You’d think a veteran worker in this field, with a journalism background, would have learned by now. Yet, I stubbornly remain an optimist. And that’s why I was so disappointed this week.
Matt and I have been dealing with problems related to overcrowded conditions at the one and only Michigan prison for women, Women’s Huron Valley Correctional Facility (WHV), in Ypsilanti, for weeks. Nay, months. I even drove to Lansing for a personal meeting with the new Director of the Michigan Department of Corrections.
Finally, a ray of shining light this week! Paul Egan, fine writer for the Detroit Free Press, agreed that the overcrowded conditions and a resulting 21-hour-a-day restriction to prison cells were worthy of a story. Perhaps, just perhaps, now the MDOC will respond, administrators at the facility might consider adjustment, attorneys might consider class action, Michigan voters might consider contacting their elected officials and demand change.
Alas, none of the above.
Word from the front office: Corrections Department Director Heidi Washington denies there is an overcrowding problem.
Word from the prison: I spoke with the Warden yesterday, and he told me that we were going to “pay” for the story in the Free Press.
Word from a prominent civil rights attorney: It is extremely hard to litigate overcrowding cases because just because you have double the number of inmates that the facility was built for does not get you even close to winning a case. You need high level of violence; poor food; poor medical care; poor environmental conditions; etc. It costs hundreds of thousands of dollars to litigate such cases. You likely will have better luck seeking to make changes in the manner you are.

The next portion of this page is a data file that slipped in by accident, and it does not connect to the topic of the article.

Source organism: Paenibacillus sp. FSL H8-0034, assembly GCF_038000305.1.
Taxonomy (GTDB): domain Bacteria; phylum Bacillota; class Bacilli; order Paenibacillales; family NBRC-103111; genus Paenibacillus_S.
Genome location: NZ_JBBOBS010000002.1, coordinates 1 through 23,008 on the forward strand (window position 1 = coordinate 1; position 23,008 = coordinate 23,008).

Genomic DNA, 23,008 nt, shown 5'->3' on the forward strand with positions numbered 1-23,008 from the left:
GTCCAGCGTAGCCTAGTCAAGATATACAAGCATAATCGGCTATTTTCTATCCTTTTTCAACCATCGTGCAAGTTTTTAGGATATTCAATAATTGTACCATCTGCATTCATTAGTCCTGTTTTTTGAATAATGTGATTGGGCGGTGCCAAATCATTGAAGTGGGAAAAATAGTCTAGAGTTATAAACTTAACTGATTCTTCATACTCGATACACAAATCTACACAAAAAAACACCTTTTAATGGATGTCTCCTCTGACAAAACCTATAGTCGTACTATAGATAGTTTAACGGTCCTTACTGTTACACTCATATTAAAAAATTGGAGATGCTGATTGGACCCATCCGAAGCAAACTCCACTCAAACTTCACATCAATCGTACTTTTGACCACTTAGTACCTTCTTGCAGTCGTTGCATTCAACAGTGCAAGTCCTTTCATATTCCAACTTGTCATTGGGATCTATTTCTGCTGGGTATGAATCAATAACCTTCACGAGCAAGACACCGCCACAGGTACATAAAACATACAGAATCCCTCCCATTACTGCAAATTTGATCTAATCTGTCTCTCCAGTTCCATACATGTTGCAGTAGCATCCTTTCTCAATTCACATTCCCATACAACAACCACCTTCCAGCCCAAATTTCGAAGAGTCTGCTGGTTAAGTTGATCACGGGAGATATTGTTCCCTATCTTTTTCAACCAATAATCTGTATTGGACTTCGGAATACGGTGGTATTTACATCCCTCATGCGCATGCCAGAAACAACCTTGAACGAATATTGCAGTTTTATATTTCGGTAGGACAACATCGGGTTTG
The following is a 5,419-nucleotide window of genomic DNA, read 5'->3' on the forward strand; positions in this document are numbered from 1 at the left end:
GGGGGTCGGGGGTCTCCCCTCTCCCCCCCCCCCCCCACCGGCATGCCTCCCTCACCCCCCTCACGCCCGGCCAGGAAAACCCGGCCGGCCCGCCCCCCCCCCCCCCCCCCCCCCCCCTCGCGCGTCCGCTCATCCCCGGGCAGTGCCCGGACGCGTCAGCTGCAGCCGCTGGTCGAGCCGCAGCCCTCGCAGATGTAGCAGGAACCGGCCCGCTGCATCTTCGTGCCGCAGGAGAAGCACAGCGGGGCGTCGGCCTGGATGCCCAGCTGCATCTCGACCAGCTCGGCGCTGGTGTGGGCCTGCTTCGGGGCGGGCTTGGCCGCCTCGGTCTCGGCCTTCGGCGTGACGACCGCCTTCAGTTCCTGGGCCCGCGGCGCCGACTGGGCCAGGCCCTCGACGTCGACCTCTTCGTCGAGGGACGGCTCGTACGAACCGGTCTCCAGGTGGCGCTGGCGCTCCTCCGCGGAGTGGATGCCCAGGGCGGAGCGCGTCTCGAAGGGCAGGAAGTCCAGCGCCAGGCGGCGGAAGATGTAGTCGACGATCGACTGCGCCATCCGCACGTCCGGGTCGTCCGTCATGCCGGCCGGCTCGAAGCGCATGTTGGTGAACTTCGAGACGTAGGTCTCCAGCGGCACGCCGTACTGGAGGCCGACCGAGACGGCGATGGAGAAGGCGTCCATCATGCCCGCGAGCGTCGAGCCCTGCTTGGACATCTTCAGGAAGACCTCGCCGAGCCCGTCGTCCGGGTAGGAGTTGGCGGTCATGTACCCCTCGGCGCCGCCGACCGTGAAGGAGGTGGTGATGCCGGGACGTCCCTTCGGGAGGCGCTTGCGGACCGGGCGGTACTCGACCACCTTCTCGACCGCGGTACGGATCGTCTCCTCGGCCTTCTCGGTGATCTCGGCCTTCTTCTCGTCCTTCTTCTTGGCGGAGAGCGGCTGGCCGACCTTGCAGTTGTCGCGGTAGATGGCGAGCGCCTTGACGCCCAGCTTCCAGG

Response from Michigan voters to our email notice of the Free Press Story, and a subsequent blog on the HFP internet blog site: Underwhelming!
Why, why, did I expect more? I really know better. This isn’t my first rodeo. It goes way back to the days when I first started trying to help Maurice Carter in 1995. I tried to explain to my friends in positions of influence that I was trying to help an indigent black man who claimed wrongful conviction. I needed their help. A moment of silence, then a shake of the hand. “Good for you, Doug. We need people like you!” And no further assistance.
Let’s face it, this is the Christmas season…time for happiness, fun and joy. It’s no time to be thinking about the terribly unpleasant plight of 2,200 women behind bars.
Except for here in the HFP office. The plight of these women remains at the forefront of our thinking. It remains a priority! I’ll go one step farther. I’ll remain the optimist. I not only believe that God is still on his throne, I believe we are on the right track and Jesus is on our side. I believe the state is treating these women poorly. I believe that someday, someone in authority is going to see the light. I believe that good will prevail. Someday.
It’s certainly not happening at the moment.